Unexpected events have disrupted European and global supply chains, which will not be without impact on the supply of products in the European Union. On 10 August this year, a freight train in the Gotard Tunnel in Switzerland derailed and effectively blocked passage through the tunnel.
Under normal conditions, 260 freight trainsets per day were passing through the tunnel, and with the unblocking of one rail line, 90 trains will pass through the tunnel. Global supply chains are also being impacted by reduced capacity in the Panama Canal, which has resulted in the worst ship congestion in history.
A drought unprecedented in years has forced the Canal authorities to impose a ship limit and a maximum draft limit. Experts point out that both events will restrict the flow of goods on the European continent (and, in the case of the Panama Canal, also shipments from Asia to US ports and vice versa). The Panama Canal is one of the strategic locations in the functioning of global trade chains, and experts stress that prolonged congestion could raise global product prices. Trade chain managers fear an effective blockage of the Canal in the event of ship stranding.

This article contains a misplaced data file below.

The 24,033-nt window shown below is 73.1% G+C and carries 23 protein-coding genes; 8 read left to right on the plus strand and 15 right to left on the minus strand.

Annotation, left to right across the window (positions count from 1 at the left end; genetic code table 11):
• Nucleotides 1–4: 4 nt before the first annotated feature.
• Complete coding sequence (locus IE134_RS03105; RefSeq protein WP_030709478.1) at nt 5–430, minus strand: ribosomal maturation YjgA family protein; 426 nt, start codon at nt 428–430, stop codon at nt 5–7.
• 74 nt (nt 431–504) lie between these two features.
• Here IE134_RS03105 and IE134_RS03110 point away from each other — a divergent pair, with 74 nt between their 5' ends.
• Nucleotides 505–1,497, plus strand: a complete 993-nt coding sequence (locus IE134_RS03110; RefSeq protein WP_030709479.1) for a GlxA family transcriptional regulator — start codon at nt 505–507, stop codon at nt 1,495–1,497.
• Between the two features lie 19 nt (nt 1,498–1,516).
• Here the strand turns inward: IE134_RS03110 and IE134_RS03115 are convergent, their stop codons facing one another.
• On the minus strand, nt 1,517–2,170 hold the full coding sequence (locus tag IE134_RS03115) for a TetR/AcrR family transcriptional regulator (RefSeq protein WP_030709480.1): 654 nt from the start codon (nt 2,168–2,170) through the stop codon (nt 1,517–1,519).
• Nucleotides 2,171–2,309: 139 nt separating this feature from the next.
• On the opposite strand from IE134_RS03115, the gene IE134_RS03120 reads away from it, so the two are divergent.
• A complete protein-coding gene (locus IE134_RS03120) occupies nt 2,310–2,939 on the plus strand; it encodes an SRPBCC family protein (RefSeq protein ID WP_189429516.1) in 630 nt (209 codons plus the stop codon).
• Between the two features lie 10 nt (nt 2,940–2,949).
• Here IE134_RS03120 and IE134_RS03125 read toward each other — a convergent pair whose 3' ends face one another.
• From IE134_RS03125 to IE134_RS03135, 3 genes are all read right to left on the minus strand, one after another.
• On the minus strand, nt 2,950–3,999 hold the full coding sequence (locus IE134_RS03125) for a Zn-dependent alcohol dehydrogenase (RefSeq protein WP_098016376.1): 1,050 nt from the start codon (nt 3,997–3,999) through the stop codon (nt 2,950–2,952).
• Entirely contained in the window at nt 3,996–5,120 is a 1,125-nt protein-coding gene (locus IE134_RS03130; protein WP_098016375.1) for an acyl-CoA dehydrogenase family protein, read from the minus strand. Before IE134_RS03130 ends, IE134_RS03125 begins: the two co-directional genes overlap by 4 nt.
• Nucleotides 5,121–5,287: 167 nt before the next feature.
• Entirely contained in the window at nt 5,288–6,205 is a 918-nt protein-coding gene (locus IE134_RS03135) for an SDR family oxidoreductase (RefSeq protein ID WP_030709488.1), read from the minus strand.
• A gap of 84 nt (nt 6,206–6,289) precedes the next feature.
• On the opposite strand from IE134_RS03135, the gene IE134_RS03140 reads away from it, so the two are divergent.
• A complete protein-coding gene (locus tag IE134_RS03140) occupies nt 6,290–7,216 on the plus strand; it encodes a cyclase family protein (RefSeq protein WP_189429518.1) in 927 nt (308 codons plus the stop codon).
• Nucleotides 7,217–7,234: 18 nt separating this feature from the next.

But for European manufacturers and suppliers, the blockage of transport through the Gotard Tunnel is more noticeable for the time being. Indeed, the Swiss railway authority SBB is unable to say when the second line of the tunnel will open. Freight trains are currently being diverted to alternative routes: to the Lötschberg-Simplon line and via the Brenner Pass. Some trains will soon be able to pass through one line of the tunnel, but this will not significantly speed up the flow of goods in this part of the continent. At the same time, the blockade of the Gotard Tunnel has contributed to a significant slowdown in combined transport in Europe.
According to Ewald Raben, CEO of Raben Group, the situation at the Gotard Tunnel will not remain without an impact on the European transport industry. – The SBB, together with its partner railways, is doing everything possible to ensure that the routes for freight traffic can be continuously expanded, comments the Swiss railway board. Indeed, the development of intermodal transport in Europe is resulting in increasingly limited capacity on key rail routes. The Swiss Federal Office of Transport (BAV) has asked the government for a grant of 640 million Swiss francs for the expansion of the Lötschberg tunnel, which is also unable to handle all the trains.